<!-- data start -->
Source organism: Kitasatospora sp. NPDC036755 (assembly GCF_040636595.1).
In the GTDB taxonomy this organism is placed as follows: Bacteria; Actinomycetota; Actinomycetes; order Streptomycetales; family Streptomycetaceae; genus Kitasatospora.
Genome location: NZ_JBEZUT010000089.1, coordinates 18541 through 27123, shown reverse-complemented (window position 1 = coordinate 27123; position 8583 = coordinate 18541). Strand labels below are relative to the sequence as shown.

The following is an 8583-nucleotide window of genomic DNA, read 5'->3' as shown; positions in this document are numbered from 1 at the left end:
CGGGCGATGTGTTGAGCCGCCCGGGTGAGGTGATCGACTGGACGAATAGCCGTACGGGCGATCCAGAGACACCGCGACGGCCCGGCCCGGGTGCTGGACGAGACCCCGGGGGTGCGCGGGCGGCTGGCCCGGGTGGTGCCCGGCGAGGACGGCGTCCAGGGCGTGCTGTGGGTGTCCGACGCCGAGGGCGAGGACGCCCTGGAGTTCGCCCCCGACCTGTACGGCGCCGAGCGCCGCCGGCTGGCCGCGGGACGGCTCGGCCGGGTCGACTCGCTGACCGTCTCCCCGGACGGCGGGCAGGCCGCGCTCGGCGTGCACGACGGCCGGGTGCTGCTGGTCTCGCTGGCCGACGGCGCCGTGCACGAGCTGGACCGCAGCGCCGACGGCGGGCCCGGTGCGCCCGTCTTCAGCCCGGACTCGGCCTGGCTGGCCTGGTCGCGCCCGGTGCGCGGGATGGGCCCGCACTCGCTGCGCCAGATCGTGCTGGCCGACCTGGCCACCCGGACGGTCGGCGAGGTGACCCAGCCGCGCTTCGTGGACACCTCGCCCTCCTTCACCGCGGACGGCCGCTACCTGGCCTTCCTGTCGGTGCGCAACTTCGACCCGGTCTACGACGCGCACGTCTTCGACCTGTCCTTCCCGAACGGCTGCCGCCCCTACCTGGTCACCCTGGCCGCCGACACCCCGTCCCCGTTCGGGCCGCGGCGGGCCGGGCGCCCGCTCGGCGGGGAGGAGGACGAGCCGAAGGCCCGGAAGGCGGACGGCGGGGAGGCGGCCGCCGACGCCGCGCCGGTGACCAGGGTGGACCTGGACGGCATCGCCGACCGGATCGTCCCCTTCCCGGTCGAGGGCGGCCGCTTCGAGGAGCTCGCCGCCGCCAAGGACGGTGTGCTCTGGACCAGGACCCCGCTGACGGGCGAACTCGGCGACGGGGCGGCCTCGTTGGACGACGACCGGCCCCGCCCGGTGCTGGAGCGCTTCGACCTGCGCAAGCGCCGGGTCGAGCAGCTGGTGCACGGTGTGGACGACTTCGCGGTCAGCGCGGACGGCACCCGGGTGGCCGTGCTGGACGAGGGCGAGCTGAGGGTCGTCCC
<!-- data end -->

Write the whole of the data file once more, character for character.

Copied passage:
Source organism: Kitasatospora sp. NPDC036755 (assembly GCF_040636595.1).
In the GTDB taxonomy this organism is placed as follows: Bacteria; Actinomycetota; Actinomycetes; order Streptomycetales; family Streptomycetaceae; genus Kitasatospora.
Genome location: NZ_JBEZUT010000089.1, coordinates 18541 through 27123, shown reverse-complemented (window position 1 = coordinate 27123; position 8583 = coordinate 18541). Strand labels below are relative to the sequence as shown.

The following is an 8583-nucleotide window of genomic DNA, read 5'->3' as shown; positions in this document are numbered from 1 at the left end:
CGGGCGATGTGTTGAGCCGCCCGGGTGAGGTGATCGACTGGACGAATAGCCGTACGGGCGATCCAGAGACACCGCGACGGCCCGGCCCGGGTGCTGGACGAGACCCCGGGGGTGCGCGGGCGGCTGGCCCGGGTGGTGCCCGGCGAGGACGGCGTCCAGGGCGTGCTGTGGGTGTCCGACGCCGAGGGCGAGGACGCCCTGGAGTTCGCCCCCGACCTGTACGGCGCCGAGCGCCGCCGGCTGGCCGCGGGACGGCTCGGCCGGGTCGACTCGCTGACCGTCTCCCCGGACGGCGGGCAGGCCGCGCTCGGCGTGCACGACGGCCGGGTGCTGCTGGTCTCGCTGGCCGACGGCGCCGTGCACGAGCTGGACCGCAGCGCCGACGGCGGGCCCGGTGCGCCCGTCTTCAGCCCGGACTCGGCCTGGCTGGCCTGGTCGCGCCCGGTGCGCGGGATGGGCCCGCACTCGCTGCGCCAGATCGTGCTGGCCGACCTGGCCACCCGGACGGTCGGCGAGGTGACCCAGCCGCGCTTCGTGGACACCTCGCCCTCCTTCACCGCGGACGGCCGCTACCTGGCCTTCCTGTCGGTGCGCAACTTCGACCCGGTCTACGACGCGCACGTCTTCGACCTGTCCTTCCCGAACGGCTGCCGCCCCTACCTGGTCACCCTGGCCGCCGACACCCCGTCCCCGTTCGGGCCGCGGCGGGCCGGGCGCCCGCTCGGCGGGGAGGAGGACGAGCCGAAGGCCCGGAAGGCGGACGGCGGGGAGGCGGCCGCCGACGCCGCGCCGGTGACCAGGGTGGACCTGGACGGCATCGCCGACCGGATCGTCCCCTTCCCGGTCGAGGGCGGCCGCTTCGAGGAGCTCGCCGCCGCCAAGGACGGTGTGCTCTGGACCAGGACCCCGCTGACGGGCGAACTCGGCGACGGGGCGGCCTCGTTGGACGACGACCGGCCCCGCCCGGTGCTGGAGCGCTTCGACCTGCGCAAGCGCCGGGTCGAGCAGCTGGTGCACGGTGTGGACGACTTCGCGGTCAGCGCGGACGGCACCCGGGTGGCCGTGCTGGACGAGGGCGAGCTGAGGGTCGTCCC